New York Times columnist Bret Stephens tried to justify bringing a Twitter joke to the attention of one of his critics’ boss.
The conservative columnist sent an email to George Washington University professor David Karpf, who jokingly called Stephens a “bedbug” in response to a story that the pests had infested the Times newsroom, and he also copied the man’s provost.
“I think Twitter brings out the worst in its users,” Stephens told MSNBC’s Chris Jansing. “It tends to bring out the worst in its users.”
“That’s certainly the case with me at the New York Times,” he added. “My editors are always aware of what I’m saying, and I’ve sometimes been called to account, rightly so. He then posted my email on Twitter so people are free to go and look at what I had to say. All I would say is that using dehumanizing rhetoric like bedbugs or, you know, analogizing people to insects, is always wrong. We can do better. We should be the people on social media that we are in real life.”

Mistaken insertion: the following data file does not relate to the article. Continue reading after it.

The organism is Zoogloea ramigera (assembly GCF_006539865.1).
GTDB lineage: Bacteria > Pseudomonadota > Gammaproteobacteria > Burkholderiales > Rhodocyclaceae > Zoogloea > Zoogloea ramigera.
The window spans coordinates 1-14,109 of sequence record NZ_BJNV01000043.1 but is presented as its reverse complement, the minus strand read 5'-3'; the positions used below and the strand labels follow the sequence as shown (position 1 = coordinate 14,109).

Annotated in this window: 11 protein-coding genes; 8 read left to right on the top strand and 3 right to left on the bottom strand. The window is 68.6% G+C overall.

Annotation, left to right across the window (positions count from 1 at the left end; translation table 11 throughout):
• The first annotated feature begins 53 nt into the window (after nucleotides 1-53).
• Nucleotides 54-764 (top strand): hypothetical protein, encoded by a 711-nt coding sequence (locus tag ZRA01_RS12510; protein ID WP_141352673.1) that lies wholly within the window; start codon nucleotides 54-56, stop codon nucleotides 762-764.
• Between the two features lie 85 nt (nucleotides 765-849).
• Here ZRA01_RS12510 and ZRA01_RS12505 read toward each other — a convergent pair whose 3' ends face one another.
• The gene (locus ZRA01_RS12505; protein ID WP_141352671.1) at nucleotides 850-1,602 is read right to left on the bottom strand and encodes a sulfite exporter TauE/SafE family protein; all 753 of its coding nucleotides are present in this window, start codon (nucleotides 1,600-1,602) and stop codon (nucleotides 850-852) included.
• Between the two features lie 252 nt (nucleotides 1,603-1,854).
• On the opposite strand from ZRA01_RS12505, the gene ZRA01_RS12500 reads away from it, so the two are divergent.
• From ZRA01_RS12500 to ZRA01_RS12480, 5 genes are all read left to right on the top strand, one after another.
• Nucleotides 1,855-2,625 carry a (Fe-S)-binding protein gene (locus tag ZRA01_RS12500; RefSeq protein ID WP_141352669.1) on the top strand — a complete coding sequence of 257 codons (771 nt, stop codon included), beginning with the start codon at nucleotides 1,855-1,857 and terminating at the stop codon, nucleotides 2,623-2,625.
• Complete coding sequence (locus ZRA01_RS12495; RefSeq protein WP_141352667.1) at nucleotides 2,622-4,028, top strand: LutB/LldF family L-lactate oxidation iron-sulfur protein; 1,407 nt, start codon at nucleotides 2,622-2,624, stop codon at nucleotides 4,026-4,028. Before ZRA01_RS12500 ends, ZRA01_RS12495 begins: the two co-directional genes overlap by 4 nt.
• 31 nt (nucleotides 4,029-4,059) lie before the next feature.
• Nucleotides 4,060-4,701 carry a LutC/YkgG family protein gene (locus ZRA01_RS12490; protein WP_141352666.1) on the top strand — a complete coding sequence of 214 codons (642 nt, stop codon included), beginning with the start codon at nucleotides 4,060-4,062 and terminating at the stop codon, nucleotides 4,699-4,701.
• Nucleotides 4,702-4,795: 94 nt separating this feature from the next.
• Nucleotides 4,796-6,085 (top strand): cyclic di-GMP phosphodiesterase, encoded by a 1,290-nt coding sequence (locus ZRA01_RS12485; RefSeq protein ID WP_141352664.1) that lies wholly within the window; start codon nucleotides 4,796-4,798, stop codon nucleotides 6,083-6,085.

Jansing pushed back a bit, asking Stephens if that insulting joke was the worst thing he’s ever been subjected to on social media.
“There’s a bad history of being analogized to insects that goes back to a lot of totalitarian regimes in the past,” he said. “I’ve been called worse. I wrote this guy a personal note. It’s out there for everyone to see.”